The New York Times introduced us to Vinny Bruzzese, a "chain-smoking former statistics professor," who is purportedly "the reigning mad scientist of Hollywood" predicting which scripts will succeed and fail based on mathematical analysis. But reporter Brooks Barnes doesn't give us a glimpse at the numbers supposedly backing up his rules (no bowling scenes!) for hit movies.

The feature garnered attention because Bruzzese just seems so ridiculous. His suggestions seem to ignore beloved films in favor of box office glory. For instance he suggests that bowling scenes doom a movie, clearly ignoring the legions of fans who fancy themselves The Dude or the Daniel Day-Lewis's Oscar-winning performance set in a bowling alley. Bruzzese doesn't give up the formula that lead him to that conclusion, just, as Barnes puts its, "Bowling scenes tend to pop up in films that fizzle, Mr. Bruzzese, 39, continued. Therefore it is statistically unwise to include one in your script." (Perhaps it was bowling that did in Mystery Men then?)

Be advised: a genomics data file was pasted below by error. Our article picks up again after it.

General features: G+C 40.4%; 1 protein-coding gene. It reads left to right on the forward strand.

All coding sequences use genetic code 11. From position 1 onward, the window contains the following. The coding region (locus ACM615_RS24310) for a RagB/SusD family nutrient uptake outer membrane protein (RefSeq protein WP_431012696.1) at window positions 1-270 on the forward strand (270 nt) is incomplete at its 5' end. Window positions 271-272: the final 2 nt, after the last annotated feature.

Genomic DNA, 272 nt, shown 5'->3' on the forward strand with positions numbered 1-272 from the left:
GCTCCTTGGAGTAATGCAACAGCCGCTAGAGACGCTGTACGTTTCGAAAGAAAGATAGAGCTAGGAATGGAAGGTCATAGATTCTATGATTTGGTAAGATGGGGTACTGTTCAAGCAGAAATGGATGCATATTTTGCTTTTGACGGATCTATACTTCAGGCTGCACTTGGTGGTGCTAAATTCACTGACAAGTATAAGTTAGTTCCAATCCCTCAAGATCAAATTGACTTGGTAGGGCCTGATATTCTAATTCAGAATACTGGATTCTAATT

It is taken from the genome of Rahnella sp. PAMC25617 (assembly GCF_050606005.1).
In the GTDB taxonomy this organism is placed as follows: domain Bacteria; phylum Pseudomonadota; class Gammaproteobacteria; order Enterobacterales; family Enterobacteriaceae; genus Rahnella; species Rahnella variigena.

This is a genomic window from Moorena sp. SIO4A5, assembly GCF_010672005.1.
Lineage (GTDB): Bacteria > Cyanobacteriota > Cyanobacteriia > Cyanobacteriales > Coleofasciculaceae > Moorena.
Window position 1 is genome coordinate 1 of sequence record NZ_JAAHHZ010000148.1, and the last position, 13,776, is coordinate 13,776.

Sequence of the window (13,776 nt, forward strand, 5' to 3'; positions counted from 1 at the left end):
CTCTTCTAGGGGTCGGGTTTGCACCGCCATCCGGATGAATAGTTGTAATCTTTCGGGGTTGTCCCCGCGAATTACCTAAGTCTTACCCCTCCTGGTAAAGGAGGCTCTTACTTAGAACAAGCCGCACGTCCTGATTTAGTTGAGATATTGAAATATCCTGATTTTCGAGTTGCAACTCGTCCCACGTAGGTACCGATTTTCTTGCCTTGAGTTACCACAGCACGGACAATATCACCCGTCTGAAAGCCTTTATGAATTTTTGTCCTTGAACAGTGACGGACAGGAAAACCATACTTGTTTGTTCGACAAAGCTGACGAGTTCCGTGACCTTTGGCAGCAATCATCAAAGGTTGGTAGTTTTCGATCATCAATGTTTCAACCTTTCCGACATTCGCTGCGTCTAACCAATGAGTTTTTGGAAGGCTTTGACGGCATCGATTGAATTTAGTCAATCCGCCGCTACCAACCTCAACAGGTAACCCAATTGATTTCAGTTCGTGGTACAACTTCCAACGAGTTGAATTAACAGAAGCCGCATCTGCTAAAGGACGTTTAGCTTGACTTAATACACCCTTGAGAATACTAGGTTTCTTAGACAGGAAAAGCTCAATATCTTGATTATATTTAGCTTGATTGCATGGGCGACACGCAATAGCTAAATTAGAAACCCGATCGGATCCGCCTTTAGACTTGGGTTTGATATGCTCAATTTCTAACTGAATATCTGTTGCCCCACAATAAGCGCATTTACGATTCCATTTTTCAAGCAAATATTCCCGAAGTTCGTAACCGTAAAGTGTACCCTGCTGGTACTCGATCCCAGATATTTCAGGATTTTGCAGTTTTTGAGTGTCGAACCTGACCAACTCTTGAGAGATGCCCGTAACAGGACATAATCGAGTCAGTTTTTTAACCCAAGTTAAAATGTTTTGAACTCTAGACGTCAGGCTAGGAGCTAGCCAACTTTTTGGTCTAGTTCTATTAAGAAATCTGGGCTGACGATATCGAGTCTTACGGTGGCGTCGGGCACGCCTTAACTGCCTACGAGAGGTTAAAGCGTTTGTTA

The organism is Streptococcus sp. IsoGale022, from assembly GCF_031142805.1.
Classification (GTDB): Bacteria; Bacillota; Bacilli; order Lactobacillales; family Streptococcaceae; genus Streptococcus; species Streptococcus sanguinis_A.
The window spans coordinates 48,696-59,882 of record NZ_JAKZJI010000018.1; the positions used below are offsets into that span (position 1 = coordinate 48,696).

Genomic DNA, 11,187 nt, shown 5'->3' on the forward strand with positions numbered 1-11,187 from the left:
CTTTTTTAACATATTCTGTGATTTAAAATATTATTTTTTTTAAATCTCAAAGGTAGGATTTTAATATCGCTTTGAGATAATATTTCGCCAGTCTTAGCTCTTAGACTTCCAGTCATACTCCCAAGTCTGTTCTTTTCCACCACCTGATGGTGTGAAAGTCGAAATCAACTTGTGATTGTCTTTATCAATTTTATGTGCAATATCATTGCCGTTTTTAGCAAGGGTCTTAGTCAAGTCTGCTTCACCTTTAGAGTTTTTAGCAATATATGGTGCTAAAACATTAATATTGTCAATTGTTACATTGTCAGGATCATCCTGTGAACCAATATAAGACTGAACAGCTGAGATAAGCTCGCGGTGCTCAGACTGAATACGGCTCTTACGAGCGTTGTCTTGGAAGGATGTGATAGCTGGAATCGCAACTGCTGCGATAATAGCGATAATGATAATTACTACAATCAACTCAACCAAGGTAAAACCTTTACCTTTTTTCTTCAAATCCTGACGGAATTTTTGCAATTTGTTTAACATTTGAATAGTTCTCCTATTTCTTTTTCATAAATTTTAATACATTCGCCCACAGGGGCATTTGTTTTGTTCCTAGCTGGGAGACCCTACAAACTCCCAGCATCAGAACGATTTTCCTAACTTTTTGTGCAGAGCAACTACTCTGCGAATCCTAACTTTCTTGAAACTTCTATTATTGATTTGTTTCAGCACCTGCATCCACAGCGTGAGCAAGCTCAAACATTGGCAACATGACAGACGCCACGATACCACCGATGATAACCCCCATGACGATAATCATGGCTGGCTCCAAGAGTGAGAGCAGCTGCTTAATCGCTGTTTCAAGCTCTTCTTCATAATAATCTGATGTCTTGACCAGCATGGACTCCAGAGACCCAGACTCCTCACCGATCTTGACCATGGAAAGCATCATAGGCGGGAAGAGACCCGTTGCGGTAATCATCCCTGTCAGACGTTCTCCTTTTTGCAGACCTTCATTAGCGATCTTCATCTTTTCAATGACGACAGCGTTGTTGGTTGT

But furthermore solving movie problems with math is nothing new. Bruzzese just seems like the most recent hilarious—and nerdy—iteration of the attempts to make movies by numbers. There's a team from the University of Pennsylvania's Wharton and NYU who have long been at this. A paper in 2006 raised some eyebrows  as did one in 2010 in which they studied how "textual information from movie scripts can help predict revenues." A headline in NPR proclaimed: "Applying Academic Formulae to Scripts Could Weed Out Hollywood Duds," and alas two years later Bruzzese is trying to solve the same problem. (And he's not even getting paid that much Matthew Yglesias points out.) Basically, we're not hinging box office hopes on Vinny Bruzzese, a hilarious character though he may be. Maybe his story would make a good anti-Barton Fink movie?